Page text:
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Volume 1, May 1996

The Scent of Power (1996)

Susan Mitchell, The Scent of Power (Sydney: Angus & Robertson, 1996)

Published in 1983, Sara Dowse's West Block portrayed the life of women public servants in Canberra during the late 1970s. Cassie, the protagonist of the novel, heads the Women's Equality Branch, symbolically confined to the remotest and most decaying part of the building which is about to be shut down. A decade later, writer, journalist and broadcaster Susan Mitchell goes back to the House on the Hill to investigate the role of women politicians within a domain that is still ruled and structured by a conspicuous number of 'grey suits'. Mitchell explores the meanderings of Australian federal politics spanning eighteen months - from June 1994 to December 1995. With her sharp irony and subtle perception into the games of politics and the power of the media, Mitchell interviews women politicians, female and male journalists and editors, and political analysts and commentators, providing a kaleidoscopic survey of the gender power relationships which regulate the Australian political scene of the 1990s. Mitchell meets women from diverse backgrounds - leaders and ministers such as Cheryl Kernot, Bronwyn Bishop and Carmen Lawrence, matriarchs like Joan Kirner and Dame Beryl Beaurepaire, and former ministers such as Susan Ryan, Ros Kelly and Janine Haines.

Mitchell intertwines the public and private lives of women who have struggled to achieve their positions in the "last male bastion" (3), who had to (or still have to) make strenuous efforts to have their political competence and abilities recognised ("I know every woman has to be 20 percent better than any man to get a job", claims Dame Beryl Beaurepaire (209)). The picture that emerges from the views, accounts and anecdotes recorded in The Scent of Power is of a system that hardly adjusts to the needs of women who chose to be in politics. "I say a woman who would want to go into politics that the first thing you have to do is find yourself an pretty atypical Australian male", Cheryl Kernot suggests (17). Notwithstanding the 'feminisation' of Australian politics former Labor party pollster Rob Cameron highlighted by a paper in 1990, there is still a manifest reluctance on behalf of male politicians to support and increase the presence of women leaders and ministers, in terms of both numbers and actual power. While talking about the Suffrage Centenary conference held in Adelaide, Democrat Senator Natasha Stott Despoja focuses on the slow progress which has characterised women's political struggle for one hundred years, and remarks that; "in 1994 only 13 percent of our politicians on a federal level were women." (242)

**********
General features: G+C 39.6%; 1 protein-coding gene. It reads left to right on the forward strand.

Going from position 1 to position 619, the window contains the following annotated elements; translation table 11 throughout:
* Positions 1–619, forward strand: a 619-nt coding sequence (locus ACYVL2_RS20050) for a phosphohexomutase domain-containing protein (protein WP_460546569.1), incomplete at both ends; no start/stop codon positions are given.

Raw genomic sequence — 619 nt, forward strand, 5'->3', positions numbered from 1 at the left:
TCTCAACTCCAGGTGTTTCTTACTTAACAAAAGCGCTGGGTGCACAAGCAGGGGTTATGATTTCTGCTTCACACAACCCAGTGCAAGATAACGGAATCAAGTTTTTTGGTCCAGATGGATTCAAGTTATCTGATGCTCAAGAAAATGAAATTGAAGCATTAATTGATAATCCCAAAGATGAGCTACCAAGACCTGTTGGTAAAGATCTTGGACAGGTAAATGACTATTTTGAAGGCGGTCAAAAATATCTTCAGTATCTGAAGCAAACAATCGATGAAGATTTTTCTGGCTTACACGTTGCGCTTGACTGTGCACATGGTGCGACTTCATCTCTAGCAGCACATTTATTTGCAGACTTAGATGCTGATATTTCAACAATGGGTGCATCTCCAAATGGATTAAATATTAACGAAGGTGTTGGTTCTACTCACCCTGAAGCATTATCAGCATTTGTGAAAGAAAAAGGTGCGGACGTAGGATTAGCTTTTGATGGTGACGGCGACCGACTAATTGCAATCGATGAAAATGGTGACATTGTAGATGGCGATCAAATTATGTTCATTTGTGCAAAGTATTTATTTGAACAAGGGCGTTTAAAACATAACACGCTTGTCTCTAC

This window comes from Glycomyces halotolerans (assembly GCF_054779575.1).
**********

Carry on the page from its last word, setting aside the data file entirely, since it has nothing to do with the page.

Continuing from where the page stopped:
In Mitchell's 'biopsy', female politicians appear to be the favourite targets of the media. Journalists and broadcasters (mostly male) do not hesitate to satirise and demoniac women who work at Parliament House. The recent 'Easton affair' promptly dragged Carmen Lawrence down to the circles of sinners of the Canberra Inferno. Mitchell comments; "Why, as soon as a woman makes it or achieves a position of power, do we wait for the axe to fall? Or do we just notice it more because so few women ever get to the top, let alone stay there?" ( 177) "Politics has been a lifestyle rather than an occupation", maintains writer and commentator Eva Cox, a lifestyle 'grey suits' cling to firmly. Hence their diatribes and uneasiness about the gender-based quotas achieved by Labor women whose tenacious battle finally led the ALP to commit to "preselecting women in 35 percent of all winnable seats by the year 2004." (84)

In contrast to 'men's policy', which is often aggressive, oppressive and competitive (Mitchell's portrait of a 'grey suit' in the Qantas Chairman's Lounge, Melbourne Airport), female politics proves to be "reasonable, sensible, tough, fair" (37). This view has been acknowledged by both the female electorate who have been responding positively to women's different political style ("I think women want to identify with women politicians", claims Kernot (15), and by male politicians such as Cameron who corroborates this belief in his prediction of the 'feminisation' of Australian politics:

This new basis I have called the feminisation of the social agenda - a move away from the masculine aggression and confrontation of the old order... From the political field, feminisation means a change in the definition of strong leadership. He or she will have a quiet inner strength of conviction rather than an outward show of bravado... The male leaders will be less valued for their brute strength and more for intelligence, commonsense, honesty and creativity - an unusual combination of virtues, more likely to be found among women than men. (155)

Despite the resistance and backlash to the process of feminisation delineated by Mitchell, women in politics seem to be gaining more approval by voters, as the last federal election showed. Mitchell points out throughout her book that "the scent of female power will be different from that of men." (246) The Scent of Power is a skilfully patterned mosaic of entertaining interviews and phone calls, personal observations and commentaries, extracts from articles and papers, poems and tips on how to become a leader. Mitchell's writing is bold, humorous and enlightening; her book is enthralling for both readers who are already familiar with Australia's political arena, and for those who would like to know more about power games and gender relations in the nation's capital.


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